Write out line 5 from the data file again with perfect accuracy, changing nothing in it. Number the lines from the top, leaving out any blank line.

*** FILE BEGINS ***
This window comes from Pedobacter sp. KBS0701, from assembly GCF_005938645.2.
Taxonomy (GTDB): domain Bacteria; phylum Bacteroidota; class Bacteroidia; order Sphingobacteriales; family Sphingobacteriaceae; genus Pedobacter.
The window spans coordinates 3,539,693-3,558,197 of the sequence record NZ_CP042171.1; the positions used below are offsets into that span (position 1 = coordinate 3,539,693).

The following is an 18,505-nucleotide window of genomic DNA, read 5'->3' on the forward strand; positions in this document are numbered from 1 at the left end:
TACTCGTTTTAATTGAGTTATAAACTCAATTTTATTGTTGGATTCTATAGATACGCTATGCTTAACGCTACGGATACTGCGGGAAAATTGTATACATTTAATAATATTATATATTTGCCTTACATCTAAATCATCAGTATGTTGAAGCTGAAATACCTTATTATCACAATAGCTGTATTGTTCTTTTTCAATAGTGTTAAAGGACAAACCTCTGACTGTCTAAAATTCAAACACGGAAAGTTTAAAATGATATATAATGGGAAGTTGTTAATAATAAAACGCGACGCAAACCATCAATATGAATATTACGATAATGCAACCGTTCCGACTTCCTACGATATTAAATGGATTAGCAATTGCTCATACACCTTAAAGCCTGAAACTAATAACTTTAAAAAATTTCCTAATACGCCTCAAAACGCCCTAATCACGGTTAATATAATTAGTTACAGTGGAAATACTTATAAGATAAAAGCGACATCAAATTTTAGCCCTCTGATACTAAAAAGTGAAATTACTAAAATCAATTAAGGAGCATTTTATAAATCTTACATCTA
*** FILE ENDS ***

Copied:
TACTCGTTTTAATTGAGTTATAAACTCAATTTTATTGTTGGATTCTATAGATACGCTATGCTTAACGCTACGGATACTGCGGGAAAATTGTATACATTTAATAATATTATATATTTGCCTTACATCTAAATCATCAGTATGTTGAAGCTGAAATACCTTATTATCACAATAGCTGTATTGTTCTTTTTCAATAGTGTTAAAGGACAAACCTCTGACTGTCTAAAATTCAAACACGGAAAGTTTAAAATGATATATAATGGGAAGTTGTTAATAATAAAACGCGACGCAAACCATCAATATGAATATTACGATAATGCAACCGTTCCGACTTCCTACGATATTAAATGGATTAGCAATTGCTCATACACCTTAAAGCCTGAAACTAATAACTTTAAAAAATTTCCTAATACGCCTCAAAACGCCCTAATCACGGTTAATATAATTAGTTACAGTGGAAATACTTATAAGATAAAAGCGACATCAAATTTTAGCCCTCTGATACTAAAAAGTGAAATTACTAAAATCAATTAAGGAGCATTTTATAAATCTTACATCTA